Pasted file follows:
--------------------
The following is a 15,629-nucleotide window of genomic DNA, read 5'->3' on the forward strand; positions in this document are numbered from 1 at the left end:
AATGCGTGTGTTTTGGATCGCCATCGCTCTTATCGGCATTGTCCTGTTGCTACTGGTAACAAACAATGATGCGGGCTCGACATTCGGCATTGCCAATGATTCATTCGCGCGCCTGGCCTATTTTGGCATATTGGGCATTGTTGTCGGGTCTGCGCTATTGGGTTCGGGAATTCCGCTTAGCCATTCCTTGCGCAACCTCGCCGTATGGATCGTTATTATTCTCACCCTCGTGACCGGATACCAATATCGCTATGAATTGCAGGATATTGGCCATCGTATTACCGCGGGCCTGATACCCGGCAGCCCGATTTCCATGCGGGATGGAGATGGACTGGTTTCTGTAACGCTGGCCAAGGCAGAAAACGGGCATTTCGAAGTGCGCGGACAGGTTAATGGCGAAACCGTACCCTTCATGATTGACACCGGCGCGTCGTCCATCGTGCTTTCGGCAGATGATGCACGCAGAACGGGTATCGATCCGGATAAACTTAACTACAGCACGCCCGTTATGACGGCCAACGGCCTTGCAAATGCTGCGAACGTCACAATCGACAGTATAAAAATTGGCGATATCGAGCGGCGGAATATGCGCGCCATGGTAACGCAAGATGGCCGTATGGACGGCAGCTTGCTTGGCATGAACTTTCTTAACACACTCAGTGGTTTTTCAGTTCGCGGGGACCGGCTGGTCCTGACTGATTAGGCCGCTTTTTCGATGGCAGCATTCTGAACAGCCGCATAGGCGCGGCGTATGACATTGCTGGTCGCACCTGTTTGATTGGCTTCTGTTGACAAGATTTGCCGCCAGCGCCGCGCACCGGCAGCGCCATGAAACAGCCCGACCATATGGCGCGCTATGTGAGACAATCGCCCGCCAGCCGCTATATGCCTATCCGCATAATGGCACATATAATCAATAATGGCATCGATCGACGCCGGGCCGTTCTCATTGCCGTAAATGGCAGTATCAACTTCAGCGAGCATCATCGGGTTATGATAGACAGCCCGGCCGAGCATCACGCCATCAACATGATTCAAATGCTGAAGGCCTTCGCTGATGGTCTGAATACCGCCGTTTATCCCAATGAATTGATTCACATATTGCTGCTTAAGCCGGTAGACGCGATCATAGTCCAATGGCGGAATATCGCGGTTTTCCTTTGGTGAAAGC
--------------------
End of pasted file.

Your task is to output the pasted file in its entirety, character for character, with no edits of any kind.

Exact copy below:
The following is a 15,629-nucleotide window of genomic DNA, read 5'->3' on the forward strand; positions in this document are numbered from 1 at the left end:
AATGCGTGTGTTTTGGATCGCCATCGCTCTTATCGGCATTGTCCTGTTGCTACTGGTAACAAACAATGATGCGGGCTCGACATTCGGCATTGCCAATGATTCATTCGCGCGCCTGGCCTATTTTGGCATATTGGGCATTGTTGTCGGGTCTGCGCTATTGGGTTCGGGAATTCCGCTTAGCCATTCCTTGCGCAACCTCGCCGTATGGATCGTTATTATTCTCACCCTCGTGACCGGATACCAATATCGCTATGAATTGCAGGATATTGGCCATCGTATTACCGCGGGCCTGATACCCGGCAGCCCGATTTCCATGCGGGATGGAGATGGACTGGTTTCTGTAACGCTGGCCAAGGCAGAAAACGGGCATTTCGAAGTGCGCGGACAGGTTAATGGCGAAACCGTACCCTTCATGATTGACACCGGCGCGTCGTCCATCGTGCTTTCGGCAGATGATGCACGCAGAACGGGTATCGATCCGGATAAACTTAACTACAGCACGCCCGTTATGACGGCCAACGGCCTTGCAAATGCTGCGAACGTCACAATCGACAGTATAAAAATTGGCGATATCGAGCGGCGGAATATGCGCGCCATGGTAACGCAAGATGGCCGTATGGACGGCAGCTTGCTTGGCATGAACTTTCTTAACACACTCAGTGGTTTTTCAGTTCGCGGGGACCGGCTGGTCCTGACTGATTAGGCCGCTTTTTCGATGGCAGCATTCTGAACAGCCGCATAGGCGCGGCGTATGACATTGCTGGTCGCACCTGTTTGATTGGCTTCTGTTGACAAGATTTGCCGCCAGCGCCGCGCACCGGCAGCGCCATGAAACAGCCCGACCATATGGCGCGCTATGTGAGACAATCGCCCGCCAGCCGCTATATGCCTATCCGCATAATGGCACATATAATCAATAATGGCATCGATCGACGCCGGGCCGTTCTCATTGCCGTAAATGGCAGTATCAACTTCAGCGAGCATCATCGGGTTATGATAGACAGCCCGGCCGAGCATCACGCCATCAACATGATTCAAATGCTGAAGGCCTTCGCTGATGGTCTGAATACCGCCGTTTATCCCAATGAATTGATTCACATATTGCTGCTTAAGCCGGTAGACGCGATCATAGTCCAATGGCGGAATATCGCGGTTTTCCTTTGGTGAAAGC